That 1904 Baker electric probably had a top speed of 18 mph or so. We are expecting these cars to go 70mph and average 50mph or so. It is much more difficult to get good range when you are driving that fast.

· · 1 year ago

I'm a bit puzzled by much of the "only 70 miles?" talk here. Were there some who were suddenly expecting Chevy to be pulling a 100+ range battery out of their hat at this price point and in a car of this size? Most who have been following the Spark EV knew that it would be LiFePO4 batteries in a 20kW-something sized pack.

The news (but looking for 100% confirmation on this) is that the pack is liquid cooled. For us hot climate folks, that's a welcomed sign. This puts it ahead of the Leaf and i, which both rely on passive air cooling on their pack. 4 seats? Makes it a better deal than the 2 seat Smart ED (also with a liquid cooled battery) for about the same price.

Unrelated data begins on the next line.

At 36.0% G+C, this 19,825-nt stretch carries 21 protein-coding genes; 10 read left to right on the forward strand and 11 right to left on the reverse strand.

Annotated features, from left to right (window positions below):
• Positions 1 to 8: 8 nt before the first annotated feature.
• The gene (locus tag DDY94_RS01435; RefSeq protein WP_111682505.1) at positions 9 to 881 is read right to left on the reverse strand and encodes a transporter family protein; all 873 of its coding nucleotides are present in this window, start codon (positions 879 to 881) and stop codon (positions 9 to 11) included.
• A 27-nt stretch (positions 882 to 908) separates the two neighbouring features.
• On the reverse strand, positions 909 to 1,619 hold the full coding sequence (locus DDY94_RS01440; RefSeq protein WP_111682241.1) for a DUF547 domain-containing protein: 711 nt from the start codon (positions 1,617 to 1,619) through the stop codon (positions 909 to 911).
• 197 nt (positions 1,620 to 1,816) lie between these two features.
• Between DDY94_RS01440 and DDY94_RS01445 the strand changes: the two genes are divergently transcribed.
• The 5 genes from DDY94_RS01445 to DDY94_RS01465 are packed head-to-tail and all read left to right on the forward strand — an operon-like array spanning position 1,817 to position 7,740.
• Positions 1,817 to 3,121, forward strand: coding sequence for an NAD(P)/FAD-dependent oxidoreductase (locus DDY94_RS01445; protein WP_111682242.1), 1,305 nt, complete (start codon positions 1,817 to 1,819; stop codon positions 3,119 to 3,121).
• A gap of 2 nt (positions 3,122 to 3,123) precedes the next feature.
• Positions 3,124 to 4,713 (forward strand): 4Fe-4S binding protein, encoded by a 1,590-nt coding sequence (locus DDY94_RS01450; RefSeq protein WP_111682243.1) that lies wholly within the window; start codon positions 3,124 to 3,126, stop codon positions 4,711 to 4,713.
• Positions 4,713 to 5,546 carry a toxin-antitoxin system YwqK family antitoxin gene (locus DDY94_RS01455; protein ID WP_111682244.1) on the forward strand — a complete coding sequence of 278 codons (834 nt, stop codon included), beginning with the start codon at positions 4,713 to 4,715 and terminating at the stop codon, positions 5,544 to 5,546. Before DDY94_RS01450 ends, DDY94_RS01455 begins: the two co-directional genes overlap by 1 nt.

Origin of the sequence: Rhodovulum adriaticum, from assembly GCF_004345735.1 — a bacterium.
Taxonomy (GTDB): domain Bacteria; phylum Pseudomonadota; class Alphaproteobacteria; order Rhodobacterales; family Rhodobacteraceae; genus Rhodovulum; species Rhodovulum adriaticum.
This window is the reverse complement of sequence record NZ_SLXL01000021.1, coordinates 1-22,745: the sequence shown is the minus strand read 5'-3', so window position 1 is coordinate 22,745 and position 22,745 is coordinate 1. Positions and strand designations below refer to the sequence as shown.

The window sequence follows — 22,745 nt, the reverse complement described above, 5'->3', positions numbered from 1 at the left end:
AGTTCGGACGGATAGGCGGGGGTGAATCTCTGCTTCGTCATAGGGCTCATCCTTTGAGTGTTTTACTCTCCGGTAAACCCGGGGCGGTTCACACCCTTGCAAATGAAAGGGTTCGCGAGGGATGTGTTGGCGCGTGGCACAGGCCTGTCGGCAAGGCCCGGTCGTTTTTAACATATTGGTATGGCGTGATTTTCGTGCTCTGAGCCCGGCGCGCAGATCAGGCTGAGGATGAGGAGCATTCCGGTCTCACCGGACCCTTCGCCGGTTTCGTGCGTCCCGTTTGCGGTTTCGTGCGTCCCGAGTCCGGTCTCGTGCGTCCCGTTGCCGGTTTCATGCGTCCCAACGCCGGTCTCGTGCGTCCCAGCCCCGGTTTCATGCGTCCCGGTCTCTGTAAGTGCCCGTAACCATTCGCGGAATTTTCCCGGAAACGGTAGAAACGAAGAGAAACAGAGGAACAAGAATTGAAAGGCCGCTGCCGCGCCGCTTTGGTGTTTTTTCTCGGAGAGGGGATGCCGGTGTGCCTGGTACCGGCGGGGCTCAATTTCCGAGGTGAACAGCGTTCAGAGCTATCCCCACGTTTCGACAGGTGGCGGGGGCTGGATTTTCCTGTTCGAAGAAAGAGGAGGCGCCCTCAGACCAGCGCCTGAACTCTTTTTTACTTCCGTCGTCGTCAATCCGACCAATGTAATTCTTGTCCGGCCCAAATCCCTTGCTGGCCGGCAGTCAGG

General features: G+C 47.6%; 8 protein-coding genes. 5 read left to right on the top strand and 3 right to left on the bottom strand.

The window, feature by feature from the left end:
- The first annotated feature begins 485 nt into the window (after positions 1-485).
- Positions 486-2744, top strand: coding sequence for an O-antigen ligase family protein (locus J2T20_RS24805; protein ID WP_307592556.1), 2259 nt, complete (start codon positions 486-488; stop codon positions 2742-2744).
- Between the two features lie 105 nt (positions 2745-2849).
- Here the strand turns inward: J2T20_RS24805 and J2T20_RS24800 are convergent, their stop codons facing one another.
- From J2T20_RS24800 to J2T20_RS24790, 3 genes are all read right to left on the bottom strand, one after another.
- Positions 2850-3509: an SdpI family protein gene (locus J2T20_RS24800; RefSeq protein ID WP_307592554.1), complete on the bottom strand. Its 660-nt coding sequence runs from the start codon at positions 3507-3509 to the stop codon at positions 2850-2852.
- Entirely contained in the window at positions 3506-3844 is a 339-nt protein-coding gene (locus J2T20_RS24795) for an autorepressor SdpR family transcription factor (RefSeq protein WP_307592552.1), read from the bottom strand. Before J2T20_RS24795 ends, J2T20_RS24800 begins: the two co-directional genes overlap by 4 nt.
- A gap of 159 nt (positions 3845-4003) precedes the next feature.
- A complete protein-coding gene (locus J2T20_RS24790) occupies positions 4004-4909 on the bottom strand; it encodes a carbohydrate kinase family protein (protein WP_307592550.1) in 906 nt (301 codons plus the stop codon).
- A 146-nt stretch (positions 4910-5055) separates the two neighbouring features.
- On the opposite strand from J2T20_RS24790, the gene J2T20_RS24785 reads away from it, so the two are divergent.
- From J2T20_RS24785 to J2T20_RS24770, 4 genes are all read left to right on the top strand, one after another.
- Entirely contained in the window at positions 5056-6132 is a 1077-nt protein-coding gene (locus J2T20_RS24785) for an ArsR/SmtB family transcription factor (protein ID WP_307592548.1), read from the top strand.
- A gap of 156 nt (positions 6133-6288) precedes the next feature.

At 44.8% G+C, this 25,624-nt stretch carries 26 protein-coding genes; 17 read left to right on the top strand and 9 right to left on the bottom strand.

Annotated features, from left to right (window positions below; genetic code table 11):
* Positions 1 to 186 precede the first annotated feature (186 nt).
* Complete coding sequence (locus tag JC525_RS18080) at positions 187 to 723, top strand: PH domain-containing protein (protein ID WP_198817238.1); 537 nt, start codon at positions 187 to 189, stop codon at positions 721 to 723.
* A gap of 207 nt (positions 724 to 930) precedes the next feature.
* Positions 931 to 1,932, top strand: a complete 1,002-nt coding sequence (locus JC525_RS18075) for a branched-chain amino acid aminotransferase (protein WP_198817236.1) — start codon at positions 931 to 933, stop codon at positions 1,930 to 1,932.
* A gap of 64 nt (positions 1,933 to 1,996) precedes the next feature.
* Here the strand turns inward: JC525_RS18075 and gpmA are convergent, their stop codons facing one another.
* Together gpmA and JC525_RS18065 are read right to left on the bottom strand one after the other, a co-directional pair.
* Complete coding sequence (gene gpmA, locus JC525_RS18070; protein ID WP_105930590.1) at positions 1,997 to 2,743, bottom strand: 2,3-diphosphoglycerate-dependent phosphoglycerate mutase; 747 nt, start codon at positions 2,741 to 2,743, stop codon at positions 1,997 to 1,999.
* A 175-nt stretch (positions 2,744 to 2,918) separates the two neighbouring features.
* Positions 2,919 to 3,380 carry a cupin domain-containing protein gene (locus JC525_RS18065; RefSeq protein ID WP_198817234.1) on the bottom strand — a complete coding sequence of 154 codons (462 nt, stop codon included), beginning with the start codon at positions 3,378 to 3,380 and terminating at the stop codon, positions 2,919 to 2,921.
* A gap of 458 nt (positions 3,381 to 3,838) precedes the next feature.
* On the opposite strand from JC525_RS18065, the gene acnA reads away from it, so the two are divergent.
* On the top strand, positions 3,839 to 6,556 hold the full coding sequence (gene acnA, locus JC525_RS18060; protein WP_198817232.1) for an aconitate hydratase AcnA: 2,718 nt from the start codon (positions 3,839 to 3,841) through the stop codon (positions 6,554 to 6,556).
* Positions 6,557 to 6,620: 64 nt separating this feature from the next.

And, yes . . . electric cars from a century ago might have had a 100+ mile range. But they couldn't accelerate quickly and/or travel at freeway speeds . . . much less normal urban side street speeds.

I'm wondering how well a 1904 Baker Electric - and its passengers - would fare in an 18mph (top speed) crash with another horseless carriage? My guess is that it would be an ugly scene. The Spark EV, with its 4-star crash rating, would deploy airbags and passengers would probably be relatively unscathed in a similar altercation at 55mph.